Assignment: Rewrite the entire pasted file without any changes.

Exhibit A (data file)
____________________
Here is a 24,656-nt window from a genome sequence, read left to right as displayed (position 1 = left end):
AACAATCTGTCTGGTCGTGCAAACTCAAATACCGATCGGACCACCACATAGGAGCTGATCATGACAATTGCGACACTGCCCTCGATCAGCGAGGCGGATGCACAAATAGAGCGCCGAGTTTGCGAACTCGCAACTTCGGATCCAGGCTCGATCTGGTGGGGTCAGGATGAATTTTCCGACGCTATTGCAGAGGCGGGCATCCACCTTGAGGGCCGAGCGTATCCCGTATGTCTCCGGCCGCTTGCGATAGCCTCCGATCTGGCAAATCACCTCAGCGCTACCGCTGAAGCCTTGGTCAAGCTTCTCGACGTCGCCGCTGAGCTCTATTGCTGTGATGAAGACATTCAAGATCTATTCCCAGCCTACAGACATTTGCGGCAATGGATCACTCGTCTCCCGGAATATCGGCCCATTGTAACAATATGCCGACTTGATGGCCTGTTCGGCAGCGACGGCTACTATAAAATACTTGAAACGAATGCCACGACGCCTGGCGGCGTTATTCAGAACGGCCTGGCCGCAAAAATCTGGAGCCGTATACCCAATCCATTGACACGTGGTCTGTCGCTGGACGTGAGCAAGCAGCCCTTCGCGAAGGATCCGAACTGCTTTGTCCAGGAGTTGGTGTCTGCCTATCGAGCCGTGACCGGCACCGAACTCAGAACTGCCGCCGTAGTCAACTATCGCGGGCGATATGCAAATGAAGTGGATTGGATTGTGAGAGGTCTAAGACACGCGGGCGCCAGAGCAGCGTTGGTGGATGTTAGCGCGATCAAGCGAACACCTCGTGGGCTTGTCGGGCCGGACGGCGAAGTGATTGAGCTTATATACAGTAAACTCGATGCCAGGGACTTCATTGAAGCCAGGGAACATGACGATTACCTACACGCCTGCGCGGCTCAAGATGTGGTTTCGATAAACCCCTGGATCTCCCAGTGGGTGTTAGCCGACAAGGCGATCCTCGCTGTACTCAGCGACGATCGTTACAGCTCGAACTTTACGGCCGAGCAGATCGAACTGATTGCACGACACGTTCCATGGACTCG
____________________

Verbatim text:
Here is a 24,656-nt window from a genome sequence, read left to right as displayed (position 1 = left end):
AACAATCTGTCTGGTCGTGCAAACTCAAATACCGATCGGACCACCACATAGGAGCTGATCATGACAATTGCGACACTGCCCTCGATCAGCGAGGCGGATGCACAAATAGAGCGCCGAGTTTGCGAACTCGCAACTTCGGATCCAGGCTCGATCTGGTGGGGTCAGGATGAATTTTCCGACGCTATTGCAGAGGCGGGCATCCACCTTGAGGGCCGAGCGTATCCCGTATGTCTCCGGCCGCTTGCGATAGCCTCCGATCTGGCAAATCACCTCAGCGCTACCGCTGAAGCCTTGGTCAAGCTTCTCGACGTCGCCGCTGAGCTCTATTGCTGTGATGAAGACATTCAAGATCTATTCCCAGCCTACAGACATTTGCGGCAATGGATCACTCGTCTCCCGGAATATCGGCCCATTGTAACAATATGCCGACTTGATGGCCTGTTCGGCAGCGACGGCTACTATAAAATACTTGAAACGAATGCCACGACGCCTGGCGGCGTTATTCAGAACGGCCTGGCCGCAAAAATCTGGAGCCGTATACCCAATCCATTGACACGTGGTCTGTCGCTGGACGTGAGCAAGCAGCCCTTCGCGAAGGATCCGAACTGCTTTGTCCAGGAGTTGGTGTCTGCCTATCGAGCCGTGACCGGCACCGAACTCAGAACTGCCGCCGTAGTCAACTATCGCGGGCGATATGCAAATGAAGTGGATTGGATTGTGAGAGGTCTAAGACACGCGGGCGCCAGAGCAGCGTTGGTGGATGTTAGCGCGATCAAGCGAACACCTCGTGGGCTTGTCGGGCCGGACGGCGAAGTGATTGAGCTTATATACAGTAAACTCGATGCCAGGGACTTCATTGAAGCCAGGGAACATGACGATTACCTACACGCCTGCGCGGCTCAAGATGTGGTTTCGATAAACCCCTGGATCTCCCAGTGGGTGTTAGCCGACAAGGCGATCCTCGCTGTACTCAGCGACGATCGTTACAGCTCGAACTTTACGGCCGAGCAGATCGAACTGATTGCACGACACGTTCCATGGACTCG